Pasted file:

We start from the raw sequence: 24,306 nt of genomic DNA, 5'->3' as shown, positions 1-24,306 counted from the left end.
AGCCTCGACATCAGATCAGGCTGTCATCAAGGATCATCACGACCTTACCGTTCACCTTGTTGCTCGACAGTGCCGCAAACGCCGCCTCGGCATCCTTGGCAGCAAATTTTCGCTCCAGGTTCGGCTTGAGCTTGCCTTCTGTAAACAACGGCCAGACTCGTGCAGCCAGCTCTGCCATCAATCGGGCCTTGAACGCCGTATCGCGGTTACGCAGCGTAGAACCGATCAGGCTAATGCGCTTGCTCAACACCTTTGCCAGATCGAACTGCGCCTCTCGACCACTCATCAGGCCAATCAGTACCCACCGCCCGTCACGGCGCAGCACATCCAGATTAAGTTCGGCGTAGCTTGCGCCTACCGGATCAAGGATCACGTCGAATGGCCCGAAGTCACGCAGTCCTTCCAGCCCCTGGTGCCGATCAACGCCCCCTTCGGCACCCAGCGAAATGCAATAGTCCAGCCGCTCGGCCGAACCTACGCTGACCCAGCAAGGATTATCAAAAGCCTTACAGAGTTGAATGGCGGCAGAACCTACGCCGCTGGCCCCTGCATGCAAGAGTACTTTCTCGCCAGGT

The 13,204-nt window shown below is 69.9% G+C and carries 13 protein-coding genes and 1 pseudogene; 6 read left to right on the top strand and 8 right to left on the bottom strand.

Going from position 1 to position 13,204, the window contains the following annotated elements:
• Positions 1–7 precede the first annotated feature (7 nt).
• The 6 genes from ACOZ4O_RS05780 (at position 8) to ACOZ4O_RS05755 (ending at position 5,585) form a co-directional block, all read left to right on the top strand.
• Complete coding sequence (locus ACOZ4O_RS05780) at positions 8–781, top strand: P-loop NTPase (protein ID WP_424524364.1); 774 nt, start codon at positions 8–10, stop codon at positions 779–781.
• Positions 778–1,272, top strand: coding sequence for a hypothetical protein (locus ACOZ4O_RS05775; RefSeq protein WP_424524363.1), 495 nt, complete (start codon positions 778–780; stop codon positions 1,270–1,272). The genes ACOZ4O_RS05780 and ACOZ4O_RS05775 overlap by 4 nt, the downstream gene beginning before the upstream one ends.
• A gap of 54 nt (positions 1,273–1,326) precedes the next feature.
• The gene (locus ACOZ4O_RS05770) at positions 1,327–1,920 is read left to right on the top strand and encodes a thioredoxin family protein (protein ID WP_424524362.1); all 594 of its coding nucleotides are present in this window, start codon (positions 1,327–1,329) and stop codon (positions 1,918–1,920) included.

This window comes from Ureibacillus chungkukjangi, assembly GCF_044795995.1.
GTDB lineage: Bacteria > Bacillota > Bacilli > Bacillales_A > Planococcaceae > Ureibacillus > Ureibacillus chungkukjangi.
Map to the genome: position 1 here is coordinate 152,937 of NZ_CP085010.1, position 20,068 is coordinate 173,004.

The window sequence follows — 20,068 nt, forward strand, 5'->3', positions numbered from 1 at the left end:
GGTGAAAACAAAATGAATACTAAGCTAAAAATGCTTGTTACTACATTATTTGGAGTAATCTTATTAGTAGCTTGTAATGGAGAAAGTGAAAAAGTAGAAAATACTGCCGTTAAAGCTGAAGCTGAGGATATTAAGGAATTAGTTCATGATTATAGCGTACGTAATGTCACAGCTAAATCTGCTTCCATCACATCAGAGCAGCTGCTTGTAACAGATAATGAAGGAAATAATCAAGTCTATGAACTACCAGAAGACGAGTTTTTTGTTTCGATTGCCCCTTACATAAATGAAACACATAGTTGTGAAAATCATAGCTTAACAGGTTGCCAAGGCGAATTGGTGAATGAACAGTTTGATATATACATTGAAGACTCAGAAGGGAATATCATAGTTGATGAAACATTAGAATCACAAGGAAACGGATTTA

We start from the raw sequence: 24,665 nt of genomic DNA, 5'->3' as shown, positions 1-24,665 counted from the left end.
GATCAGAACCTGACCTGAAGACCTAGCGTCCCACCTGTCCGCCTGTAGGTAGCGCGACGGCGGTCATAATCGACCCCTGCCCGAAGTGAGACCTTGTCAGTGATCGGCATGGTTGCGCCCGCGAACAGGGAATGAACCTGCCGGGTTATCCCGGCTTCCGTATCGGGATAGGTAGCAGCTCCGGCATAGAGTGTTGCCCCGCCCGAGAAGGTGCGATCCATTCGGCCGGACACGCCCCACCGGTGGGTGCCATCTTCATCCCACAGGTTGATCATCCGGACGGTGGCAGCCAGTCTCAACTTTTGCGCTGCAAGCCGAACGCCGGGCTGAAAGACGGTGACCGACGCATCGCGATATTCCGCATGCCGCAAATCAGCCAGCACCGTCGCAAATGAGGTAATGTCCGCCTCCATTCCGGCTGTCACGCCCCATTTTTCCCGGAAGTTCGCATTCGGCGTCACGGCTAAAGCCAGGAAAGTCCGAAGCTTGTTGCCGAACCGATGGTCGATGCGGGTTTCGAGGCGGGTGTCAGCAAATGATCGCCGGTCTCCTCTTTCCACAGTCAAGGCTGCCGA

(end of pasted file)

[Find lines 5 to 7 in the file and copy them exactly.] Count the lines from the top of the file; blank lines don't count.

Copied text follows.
• Positions 1–7 precede the first annotated feature (7 nt).
• The 6 genes from ACOZ4O_RS05780 (at position 8) to ACOZ4O_RS05755 (ending at position 5,585) form a co-directional block, all read left to right on the top strand.
• Complete coding sequence (locus ACOZ4O_RS05780) at positions 8–781, top strand: P-loop NTPase (protein ID WP_424524364.1); 774 nt, start codon at positions 8–10, stop codon at positions 779–781.